Get in Close to Monster Bull Elk with Your Bow with Randy Ulmer
Randy Ulmer’s Day of Elk Hunting
Editor’s Note: In the world of archery, Randy Ulmer of Arizona is one of the most-recognized names in the history of competition shooting. But Ulmer is more than a tournament-archery pro. He’s used his tournament skills to become one of the most- efficient and accurate trophy elk hunters. This week Ulmer will help you learn how to get in close to a big bull elk with a bow.
Before daylight, internationally-known archer and hunter, Randy Ulmer parked his truck in the stillness of the pre-dawn light. He listened carefully as bull elks bugled in the distance of Arizona's 6,000- to 10,000-foot White Mountains near his home. Because of their deep-throated, high-pitched calls, he believed one of the bulls was the one he’d seen previously. This elk would score better than 370 points on Boone & Crockett (B & C). "I heard three or four bulls bugling that morning, but one bull sounded much larger than the others," Ulmer says. "However, I didn't know for sure that I wanted to hunt the big bull I heard." With darkness still engulfing the landscape, Ulmer put on his pack and picked up his PSE bow and quiver of Easton arrows fronted with Muzzy 145-grain broadheads before circling downwind of the chorus of bulls.
Through the years, Ulmer had learned that to take a large bull elk with his bow he had to get into position before daylight. He also had to sneak downwind of the animals because of the elks' daylight migration pattern in Arizona and New Mexico. Ulmer determined the line of travel the animals would take and got ahead of the herd to let the elk move to him. He removed his tennis shoes, put plastic bags over his cotton socks and placed heavy, thick wool socks over the plastic to prepare for the stalk he would make. In his stocking feet, Ulmer moved swiftly and silently to get into a position to shoot any of the bulls he might see.
Before daylight, the elk began moving toward Ulmer. He sprinted quickly through the darkness to stay in front of the herd. Then the animals wouldn't pass by him before he could shoot. As dawn played upon the horizon, Ulmer first saw patches of brown and finally high-racked bulls within close range. “Five satellite bulls surrounded me, including one spike, two 5X5s, a 6X6 and a 6X7," Ulmer reports. "The 6X6 and the 6X7 would score between 335 and 350 points each on B & C. I saw a strange sight before me as the satellite bulls moved ahead of the cows and the herd bull. Although satellite bulls usually would remain outside or behind the herd, on this morning, the satellite bulls came to me first."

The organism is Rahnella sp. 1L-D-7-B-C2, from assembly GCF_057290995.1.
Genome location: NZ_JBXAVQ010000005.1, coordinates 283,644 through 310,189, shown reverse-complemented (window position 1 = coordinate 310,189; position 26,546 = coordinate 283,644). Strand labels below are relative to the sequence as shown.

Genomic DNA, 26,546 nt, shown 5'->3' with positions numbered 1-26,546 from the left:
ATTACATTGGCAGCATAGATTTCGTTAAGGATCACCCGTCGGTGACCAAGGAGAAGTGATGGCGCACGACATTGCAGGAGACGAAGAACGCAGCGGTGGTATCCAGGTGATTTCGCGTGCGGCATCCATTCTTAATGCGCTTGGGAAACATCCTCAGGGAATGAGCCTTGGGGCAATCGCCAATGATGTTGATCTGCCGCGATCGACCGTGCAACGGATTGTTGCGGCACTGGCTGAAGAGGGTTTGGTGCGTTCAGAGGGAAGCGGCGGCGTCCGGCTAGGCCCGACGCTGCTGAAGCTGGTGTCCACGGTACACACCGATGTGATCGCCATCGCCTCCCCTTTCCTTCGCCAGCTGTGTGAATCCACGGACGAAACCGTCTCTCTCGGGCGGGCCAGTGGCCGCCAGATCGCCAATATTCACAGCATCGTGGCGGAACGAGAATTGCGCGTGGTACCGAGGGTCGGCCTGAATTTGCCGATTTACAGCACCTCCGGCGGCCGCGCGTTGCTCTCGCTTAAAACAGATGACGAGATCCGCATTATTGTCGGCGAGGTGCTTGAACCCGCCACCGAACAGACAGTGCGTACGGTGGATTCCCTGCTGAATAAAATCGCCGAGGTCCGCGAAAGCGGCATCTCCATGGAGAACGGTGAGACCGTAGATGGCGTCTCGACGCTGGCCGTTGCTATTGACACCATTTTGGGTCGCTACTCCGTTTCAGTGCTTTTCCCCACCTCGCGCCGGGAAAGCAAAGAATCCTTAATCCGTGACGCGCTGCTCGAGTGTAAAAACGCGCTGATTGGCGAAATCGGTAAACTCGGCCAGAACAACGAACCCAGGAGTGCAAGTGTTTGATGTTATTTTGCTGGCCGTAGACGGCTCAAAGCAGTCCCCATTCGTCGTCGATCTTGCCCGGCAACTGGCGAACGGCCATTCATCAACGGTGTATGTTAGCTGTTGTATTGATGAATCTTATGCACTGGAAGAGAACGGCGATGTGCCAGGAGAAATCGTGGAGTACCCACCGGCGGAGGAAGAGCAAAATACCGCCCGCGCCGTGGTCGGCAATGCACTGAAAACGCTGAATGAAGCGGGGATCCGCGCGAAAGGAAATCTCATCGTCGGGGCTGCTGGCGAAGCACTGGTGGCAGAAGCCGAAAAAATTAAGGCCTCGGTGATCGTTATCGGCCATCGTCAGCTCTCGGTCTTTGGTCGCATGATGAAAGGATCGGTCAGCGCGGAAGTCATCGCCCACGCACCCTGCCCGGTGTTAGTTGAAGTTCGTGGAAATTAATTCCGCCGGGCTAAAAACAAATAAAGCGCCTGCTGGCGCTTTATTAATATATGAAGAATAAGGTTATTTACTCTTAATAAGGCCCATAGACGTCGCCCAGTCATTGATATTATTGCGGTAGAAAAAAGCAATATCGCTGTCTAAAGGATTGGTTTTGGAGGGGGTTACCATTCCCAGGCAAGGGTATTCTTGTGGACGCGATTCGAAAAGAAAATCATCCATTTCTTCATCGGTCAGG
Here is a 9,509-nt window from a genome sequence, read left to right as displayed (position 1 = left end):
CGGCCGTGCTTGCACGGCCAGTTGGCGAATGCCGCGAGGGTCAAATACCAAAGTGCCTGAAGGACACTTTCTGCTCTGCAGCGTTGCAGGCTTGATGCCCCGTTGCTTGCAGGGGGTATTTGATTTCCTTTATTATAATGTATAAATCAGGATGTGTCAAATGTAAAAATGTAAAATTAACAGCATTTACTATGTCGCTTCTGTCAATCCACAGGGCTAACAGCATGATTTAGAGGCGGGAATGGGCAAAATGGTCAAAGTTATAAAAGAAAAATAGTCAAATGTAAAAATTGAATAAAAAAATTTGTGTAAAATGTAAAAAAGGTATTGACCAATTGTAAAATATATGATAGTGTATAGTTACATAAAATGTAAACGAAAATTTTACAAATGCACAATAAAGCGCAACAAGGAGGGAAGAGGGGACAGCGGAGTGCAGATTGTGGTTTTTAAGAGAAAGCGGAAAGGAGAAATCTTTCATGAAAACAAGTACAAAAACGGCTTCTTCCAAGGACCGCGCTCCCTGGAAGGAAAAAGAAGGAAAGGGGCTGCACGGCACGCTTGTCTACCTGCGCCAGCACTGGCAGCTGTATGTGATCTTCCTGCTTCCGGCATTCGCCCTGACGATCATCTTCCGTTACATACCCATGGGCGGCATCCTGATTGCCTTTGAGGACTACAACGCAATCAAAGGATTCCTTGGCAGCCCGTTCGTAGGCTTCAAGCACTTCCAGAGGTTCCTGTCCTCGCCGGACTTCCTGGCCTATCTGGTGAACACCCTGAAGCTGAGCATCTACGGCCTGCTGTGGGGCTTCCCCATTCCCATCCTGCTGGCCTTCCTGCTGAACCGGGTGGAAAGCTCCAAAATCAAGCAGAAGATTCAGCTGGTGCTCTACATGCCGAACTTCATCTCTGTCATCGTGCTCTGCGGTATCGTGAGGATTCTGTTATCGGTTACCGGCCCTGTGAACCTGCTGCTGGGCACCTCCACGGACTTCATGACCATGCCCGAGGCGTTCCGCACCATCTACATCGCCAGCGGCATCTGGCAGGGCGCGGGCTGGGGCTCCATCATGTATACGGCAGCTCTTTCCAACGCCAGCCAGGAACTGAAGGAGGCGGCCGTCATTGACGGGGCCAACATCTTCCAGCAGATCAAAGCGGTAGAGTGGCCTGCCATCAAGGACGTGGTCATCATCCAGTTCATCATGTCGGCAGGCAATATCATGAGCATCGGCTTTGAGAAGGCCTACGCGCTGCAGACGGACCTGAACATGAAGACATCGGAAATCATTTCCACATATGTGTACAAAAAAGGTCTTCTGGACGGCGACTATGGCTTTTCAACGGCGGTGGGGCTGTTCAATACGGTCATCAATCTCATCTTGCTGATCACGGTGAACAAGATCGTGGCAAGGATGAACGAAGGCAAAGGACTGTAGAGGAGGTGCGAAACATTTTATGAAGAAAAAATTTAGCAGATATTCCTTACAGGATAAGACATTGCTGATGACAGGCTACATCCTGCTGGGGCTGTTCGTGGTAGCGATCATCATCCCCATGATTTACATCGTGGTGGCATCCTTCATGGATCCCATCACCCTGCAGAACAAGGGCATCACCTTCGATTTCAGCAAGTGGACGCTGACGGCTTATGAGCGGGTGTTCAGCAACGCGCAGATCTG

Behind the procession of mountain monarchs, Ulmer spotted a harem of eight cows approaching with the big bull he had heard that would score about 370 points on B & C. Ulmer hid behind a bushy, cedar-looking juniper tree and watched the satellite bulls lock horns and push and shove and rake trees with their antlers. Seventy-yards away, the monster bull and his harem slowly passed. The satellite bulls 50 yards in front of him and the herd bull and his harem 70 yards behind him checkmated Ulmer. He waited because he knew any move he made would spook the elk.
As the satellite bulls moved closer to his stand site, Ulmer had a tough decision to make. He realized any bowhunter would want to bag the 6X7, which would have scored from 340 to 350 points. Ulmer felt sure he could make the stalk to take this bull only 50-yards away. However, because he’d seen the huge herd bull the day before, he decided to wait, even though he knew he would have a risky stalk and less chance of success. The cows came closer and brought the herd bull within 45 yards of Ulmer. He’d made stalks at that distance in the past. But he realized that any movement might spook the cows, the herd bulls or the satellite bulls, and archers often didn't take trophy bull elk because they hurried the shot and the hunt. However, Ulmer had experience and confidence in his
ability that enabled him to move close enough to get a shot at the elk. He waited to let the elk pass by him and disappear into the juniper trees. Then he used one of the oldest and deadliest hunting methods known to man - stalking in his stocking feet.
Tomorrow: Why Stalk in Your Stockings